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Australian startup wins an international hackathon, boosting investment hopes

Kye White /

Chris Baudia hopes his victory at the recent Appcenter Global Hackathon in South Korea will help spur investment in his Perth-based startup, GeoMoby.

 

Baudia and his team took out first prize at the event, which featured 500 startups founder Dave McClure as a judge, with an app based on GeoMoby’s technology called Social Fence.

 

GeoMoby is a geo-location platform that enables businesses to take advantage of geo-location advertising.

 

Using that technology Baudia’s winning app, Social Fence, enables the community to report incidents, such as a train station closure. This creates a “social fence” and other users approaching the station are notified that it’s closed.

 

Social Fence then helps link users with each other through a chat group where possible solutions, such as sharing cabs, can be discussed.

 

Baudia was one of four members of the Perth co-working space Spacecubed who travelled to Seoul to take part in the event.

 

He told Private Media he has been disappointed about how difficult it’s been for GeoMoby to raise capital.

 

“We’re based in Perth and it’s probably not the right place for a tech startup, but we’re trying to demonstrate the opposite,’’ he says.

 

“The community is absolutely fantastic, but access to the right people has been tricky for us, we’ve received a lot of support but we’re still struggling to get capital to grow.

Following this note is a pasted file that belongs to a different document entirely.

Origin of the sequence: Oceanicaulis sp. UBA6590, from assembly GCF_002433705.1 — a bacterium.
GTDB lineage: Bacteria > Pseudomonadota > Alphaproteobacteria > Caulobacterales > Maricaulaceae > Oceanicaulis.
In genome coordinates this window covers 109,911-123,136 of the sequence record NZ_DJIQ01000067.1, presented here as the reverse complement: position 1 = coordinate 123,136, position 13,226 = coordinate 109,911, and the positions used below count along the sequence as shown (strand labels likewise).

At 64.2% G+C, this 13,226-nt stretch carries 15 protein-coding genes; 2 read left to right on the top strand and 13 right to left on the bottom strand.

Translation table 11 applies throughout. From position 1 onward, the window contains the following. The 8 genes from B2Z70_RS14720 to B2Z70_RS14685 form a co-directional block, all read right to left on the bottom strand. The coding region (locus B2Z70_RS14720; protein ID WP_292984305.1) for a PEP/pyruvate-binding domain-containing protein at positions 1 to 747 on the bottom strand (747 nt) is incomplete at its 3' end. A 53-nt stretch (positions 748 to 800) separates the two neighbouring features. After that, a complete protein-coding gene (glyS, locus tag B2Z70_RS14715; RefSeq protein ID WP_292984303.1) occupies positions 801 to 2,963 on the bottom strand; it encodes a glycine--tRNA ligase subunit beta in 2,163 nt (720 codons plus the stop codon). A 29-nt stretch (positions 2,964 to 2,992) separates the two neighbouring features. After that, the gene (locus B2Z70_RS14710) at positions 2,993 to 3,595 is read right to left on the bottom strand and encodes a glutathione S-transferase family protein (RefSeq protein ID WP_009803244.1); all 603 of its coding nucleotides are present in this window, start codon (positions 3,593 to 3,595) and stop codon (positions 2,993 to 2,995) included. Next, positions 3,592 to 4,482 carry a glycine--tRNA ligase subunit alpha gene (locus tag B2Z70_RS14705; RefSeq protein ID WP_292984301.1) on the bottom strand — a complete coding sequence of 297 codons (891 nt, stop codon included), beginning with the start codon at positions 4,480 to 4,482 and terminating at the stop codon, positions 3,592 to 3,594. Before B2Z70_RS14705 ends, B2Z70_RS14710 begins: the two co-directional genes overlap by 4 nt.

“We tick all the boxes, we’ve got a provisional patent [and] our first revenues; we’ve got some traction.

 

“We’re getting new users every week. It’s not a series A, or series B, just a seed raising.”

 

Recently, GeoMoby signed a partnership with US mobile app marketplace Buzztouch giving it access to more than 250,000 app developers.

 

“We’re not the smart guys, we just build the technology and it’s up to our customers to build stuff on top of that,’’ Baudia says with a laugh.

 

He says the company might have to look overseas for investment, possibly in China, Korea, or Silicon Valley.

 

“We’re still in Peth and we want to believe we can raise capital here,” he says.

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Kye White

Kye began his career at a Fairfax daily on the North-West Coast of Tasmania. He has since taken his belongings, and keen interest in technology, to Melbourne. He has a bachelor of Arts majoring in Political Science from the University of Tasmania and a Graduate Diploma in Journalism from RMIT University.

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